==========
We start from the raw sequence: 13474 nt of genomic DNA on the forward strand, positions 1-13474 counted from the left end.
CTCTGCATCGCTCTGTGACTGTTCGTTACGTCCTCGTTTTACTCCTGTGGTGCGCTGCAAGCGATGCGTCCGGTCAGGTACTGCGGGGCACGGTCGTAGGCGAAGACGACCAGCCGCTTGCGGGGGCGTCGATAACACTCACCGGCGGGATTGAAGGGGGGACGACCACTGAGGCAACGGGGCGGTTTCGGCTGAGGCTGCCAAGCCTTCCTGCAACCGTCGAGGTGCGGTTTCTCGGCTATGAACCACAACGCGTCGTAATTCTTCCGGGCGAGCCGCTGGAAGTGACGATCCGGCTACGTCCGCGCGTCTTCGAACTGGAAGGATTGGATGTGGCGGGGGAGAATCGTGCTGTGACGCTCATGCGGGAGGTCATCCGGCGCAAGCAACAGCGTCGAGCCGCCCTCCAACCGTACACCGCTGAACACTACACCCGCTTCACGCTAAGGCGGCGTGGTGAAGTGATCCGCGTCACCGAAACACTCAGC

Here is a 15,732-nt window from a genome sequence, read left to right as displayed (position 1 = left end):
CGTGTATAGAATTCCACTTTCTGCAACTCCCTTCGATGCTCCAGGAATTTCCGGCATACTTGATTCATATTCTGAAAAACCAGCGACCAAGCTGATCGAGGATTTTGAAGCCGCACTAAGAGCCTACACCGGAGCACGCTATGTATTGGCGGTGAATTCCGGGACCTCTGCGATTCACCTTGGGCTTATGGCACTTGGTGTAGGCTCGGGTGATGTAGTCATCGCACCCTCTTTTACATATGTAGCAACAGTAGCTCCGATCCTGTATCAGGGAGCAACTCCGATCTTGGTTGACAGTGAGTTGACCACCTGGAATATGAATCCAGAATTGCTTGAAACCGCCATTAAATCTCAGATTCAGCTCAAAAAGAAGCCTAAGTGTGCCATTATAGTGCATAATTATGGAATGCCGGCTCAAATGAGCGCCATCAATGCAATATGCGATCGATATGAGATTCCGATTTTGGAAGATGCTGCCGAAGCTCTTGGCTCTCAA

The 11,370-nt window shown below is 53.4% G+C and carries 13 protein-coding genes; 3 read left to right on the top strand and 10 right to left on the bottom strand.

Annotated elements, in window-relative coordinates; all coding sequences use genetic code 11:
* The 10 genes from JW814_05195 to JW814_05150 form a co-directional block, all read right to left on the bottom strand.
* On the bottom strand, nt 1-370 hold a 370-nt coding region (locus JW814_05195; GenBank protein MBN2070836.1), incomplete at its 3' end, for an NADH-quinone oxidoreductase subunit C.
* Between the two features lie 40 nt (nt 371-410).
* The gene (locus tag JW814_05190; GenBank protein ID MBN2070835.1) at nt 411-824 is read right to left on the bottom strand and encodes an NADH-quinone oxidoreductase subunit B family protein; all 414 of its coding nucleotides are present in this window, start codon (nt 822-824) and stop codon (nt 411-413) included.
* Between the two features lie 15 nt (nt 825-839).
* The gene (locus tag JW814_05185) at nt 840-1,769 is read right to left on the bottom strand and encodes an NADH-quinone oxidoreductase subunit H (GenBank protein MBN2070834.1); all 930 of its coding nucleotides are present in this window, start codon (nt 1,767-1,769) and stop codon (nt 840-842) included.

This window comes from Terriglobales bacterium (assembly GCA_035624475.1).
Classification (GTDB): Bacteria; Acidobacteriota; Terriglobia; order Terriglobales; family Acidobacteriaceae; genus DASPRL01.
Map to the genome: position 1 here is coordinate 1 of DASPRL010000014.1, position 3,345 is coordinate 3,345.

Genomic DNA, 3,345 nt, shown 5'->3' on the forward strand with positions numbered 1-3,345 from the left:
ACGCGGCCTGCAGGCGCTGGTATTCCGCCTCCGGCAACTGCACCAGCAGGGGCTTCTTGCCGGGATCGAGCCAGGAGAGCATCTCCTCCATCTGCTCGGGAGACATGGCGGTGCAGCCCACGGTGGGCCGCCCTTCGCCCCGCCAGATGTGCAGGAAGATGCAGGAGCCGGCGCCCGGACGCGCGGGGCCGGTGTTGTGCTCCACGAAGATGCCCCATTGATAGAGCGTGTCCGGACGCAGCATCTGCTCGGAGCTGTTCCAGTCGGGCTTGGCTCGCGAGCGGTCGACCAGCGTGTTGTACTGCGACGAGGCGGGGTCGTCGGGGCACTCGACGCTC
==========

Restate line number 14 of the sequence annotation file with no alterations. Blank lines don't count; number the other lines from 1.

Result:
Classification (GTDB): Bacteria; Acidobacteriota; Terriglobia; order Terriglobales; family Acidobacteriaceae; genus DASPRL01.